Topic: Organizational Justice
Publication: Journal of Applied Psychology
Article: Healing the wounds of organizational injustice: Examining the benefits of expressive writing.
Author: L.J. Barclay, D.P. Skarlik
iFeatured by: Benjamin Granger
When employees experience injustice in the workplace (e.g., unfair interpersonal treatment, unfair policies and procedures, unfair outcomes), they often experience negative emotions and engage in deviant behaviors to “right the wrong” (retaliation).
Adopting the commonly used practice from clinical and health psychology, researchers Barclay and Skarlicki (2009) investigated whether expressive writing helps employees cope with organization injustice: A much more productive way to deal with negative feelings don’t you think?
But what exactly is expressive writing? According to Barclay and Skarlicki, a typical expressive writing intervention involves having employees write about a negative experience for 20 minutes per day for a total of four days.
To test the effectiveness of expressive writing, the authors conducted an experiment in which 100 employed participants who had recently experienced unfair treatment from a supervisor were broken up into 4 groups. Each group was given different instructions:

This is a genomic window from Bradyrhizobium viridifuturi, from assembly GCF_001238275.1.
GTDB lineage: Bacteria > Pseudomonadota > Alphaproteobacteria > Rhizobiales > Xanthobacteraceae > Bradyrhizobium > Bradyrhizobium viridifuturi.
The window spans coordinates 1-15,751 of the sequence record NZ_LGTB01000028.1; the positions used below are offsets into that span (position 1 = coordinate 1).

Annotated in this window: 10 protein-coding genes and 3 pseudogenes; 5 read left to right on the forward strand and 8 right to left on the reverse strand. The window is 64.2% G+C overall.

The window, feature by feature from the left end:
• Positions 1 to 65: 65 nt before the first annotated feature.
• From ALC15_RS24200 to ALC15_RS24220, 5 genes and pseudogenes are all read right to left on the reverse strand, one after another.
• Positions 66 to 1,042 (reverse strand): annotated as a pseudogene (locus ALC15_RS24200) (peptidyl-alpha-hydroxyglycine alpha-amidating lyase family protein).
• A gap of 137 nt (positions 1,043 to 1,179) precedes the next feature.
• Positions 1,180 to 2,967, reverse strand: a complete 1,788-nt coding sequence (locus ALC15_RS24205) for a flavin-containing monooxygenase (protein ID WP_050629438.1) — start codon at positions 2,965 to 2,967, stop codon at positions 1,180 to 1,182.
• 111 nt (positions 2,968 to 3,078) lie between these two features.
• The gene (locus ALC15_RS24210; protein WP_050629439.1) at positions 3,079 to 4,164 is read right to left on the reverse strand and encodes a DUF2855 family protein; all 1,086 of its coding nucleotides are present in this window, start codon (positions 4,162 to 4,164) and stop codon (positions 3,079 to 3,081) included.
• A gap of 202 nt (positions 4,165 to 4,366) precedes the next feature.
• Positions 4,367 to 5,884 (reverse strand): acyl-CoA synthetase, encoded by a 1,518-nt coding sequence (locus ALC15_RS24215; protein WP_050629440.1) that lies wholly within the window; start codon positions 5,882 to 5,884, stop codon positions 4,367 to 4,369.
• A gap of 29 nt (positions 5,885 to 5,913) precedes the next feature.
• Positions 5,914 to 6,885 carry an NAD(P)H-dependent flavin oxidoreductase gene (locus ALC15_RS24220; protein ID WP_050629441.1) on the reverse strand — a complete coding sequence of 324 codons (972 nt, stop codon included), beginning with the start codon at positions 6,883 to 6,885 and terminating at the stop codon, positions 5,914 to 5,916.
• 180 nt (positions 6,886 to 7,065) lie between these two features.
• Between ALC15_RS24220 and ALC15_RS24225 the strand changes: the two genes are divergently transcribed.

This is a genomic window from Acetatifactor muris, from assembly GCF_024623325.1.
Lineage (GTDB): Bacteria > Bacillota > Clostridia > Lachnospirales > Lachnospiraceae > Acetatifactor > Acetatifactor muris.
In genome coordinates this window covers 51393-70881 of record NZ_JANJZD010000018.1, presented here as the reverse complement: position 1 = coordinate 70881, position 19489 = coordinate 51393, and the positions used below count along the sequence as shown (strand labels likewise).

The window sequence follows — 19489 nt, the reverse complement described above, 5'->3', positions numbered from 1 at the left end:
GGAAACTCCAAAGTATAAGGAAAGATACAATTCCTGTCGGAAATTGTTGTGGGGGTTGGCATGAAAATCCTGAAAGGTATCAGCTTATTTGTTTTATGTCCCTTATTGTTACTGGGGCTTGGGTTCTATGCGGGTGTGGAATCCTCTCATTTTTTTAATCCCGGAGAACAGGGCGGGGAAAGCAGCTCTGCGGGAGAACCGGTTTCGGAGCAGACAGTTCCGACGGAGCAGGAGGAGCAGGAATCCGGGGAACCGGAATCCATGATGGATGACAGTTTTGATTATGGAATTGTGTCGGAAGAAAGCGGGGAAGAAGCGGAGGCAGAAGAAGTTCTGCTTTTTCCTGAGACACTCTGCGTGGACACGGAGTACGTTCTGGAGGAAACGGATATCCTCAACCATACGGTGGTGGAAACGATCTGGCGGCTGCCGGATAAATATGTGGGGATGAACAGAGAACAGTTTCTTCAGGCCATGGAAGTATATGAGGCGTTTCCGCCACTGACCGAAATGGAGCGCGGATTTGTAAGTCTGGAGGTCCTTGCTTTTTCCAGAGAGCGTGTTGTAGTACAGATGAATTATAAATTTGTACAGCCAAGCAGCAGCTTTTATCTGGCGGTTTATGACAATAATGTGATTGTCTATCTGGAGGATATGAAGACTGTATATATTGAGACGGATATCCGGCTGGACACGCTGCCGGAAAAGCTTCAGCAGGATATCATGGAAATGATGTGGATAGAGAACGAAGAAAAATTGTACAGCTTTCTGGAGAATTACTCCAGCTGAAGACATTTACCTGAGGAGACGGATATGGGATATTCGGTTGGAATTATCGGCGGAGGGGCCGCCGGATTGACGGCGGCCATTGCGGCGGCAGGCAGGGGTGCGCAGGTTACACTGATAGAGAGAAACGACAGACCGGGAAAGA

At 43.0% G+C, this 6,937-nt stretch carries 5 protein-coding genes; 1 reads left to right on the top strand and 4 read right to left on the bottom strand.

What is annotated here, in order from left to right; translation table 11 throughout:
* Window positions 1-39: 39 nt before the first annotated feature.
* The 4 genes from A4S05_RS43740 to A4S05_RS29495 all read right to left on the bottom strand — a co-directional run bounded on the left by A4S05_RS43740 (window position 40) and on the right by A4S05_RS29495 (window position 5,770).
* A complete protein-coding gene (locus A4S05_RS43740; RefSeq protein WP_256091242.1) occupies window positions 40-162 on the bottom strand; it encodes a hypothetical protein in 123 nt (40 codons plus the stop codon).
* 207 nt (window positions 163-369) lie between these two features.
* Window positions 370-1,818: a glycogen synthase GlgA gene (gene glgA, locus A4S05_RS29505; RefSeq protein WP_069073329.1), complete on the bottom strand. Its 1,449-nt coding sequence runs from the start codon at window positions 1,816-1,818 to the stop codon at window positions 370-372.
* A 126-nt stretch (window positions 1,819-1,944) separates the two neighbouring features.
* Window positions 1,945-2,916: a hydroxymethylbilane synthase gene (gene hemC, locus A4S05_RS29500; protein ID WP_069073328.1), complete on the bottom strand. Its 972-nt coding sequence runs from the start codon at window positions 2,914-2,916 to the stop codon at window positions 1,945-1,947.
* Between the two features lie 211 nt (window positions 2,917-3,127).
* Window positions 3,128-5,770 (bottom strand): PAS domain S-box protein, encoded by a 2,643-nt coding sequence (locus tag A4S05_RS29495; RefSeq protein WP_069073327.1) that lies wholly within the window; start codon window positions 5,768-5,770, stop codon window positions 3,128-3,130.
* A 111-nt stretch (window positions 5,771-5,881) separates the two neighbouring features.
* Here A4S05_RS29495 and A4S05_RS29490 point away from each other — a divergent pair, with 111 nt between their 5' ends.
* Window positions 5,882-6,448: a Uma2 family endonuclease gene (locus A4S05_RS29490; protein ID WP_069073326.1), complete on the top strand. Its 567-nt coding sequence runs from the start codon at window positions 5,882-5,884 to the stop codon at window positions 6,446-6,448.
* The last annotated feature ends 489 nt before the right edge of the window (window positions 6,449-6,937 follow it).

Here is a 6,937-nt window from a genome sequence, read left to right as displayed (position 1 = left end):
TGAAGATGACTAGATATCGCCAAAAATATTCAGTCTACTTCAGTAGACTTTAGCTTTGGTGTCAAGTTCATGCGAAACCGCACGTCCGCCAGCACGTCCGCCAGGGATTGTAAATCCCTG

Group 1: Wrote only about their emotions regarding the injustice
Group 2: Wrote only about their thoughts regarding the injustice
Group 3: Wrote about their emotions AND thoughts regarding the injustice
Group 4: Wrote about a trivial topic (i.e., time management at work)
As expected, participants who wrote about both their thoughts and emotions (group 3) regarding the recent injustice at work tended to show the best outcomes post-intervention.
In fact, compared to the other groups in the experiment, participants who wrote about their thoughts and emotions reported (1) better psychological well-being, (2) fewer intentions to retaliate, and (3) being more likely to have personally resolved the issue. Also, as compared to those participants who wrote only about their emotions (group 1), those who wrote about both their thoughts and emotions reported less anger post-intervention.
Overall, Barclay and Skarlicki’s findings suggest that there are may be something beneficial to this notion of expressive writing. By simply taking time to write about their thoughts and emotions, employees may be better able to cope effectively with injustices at work.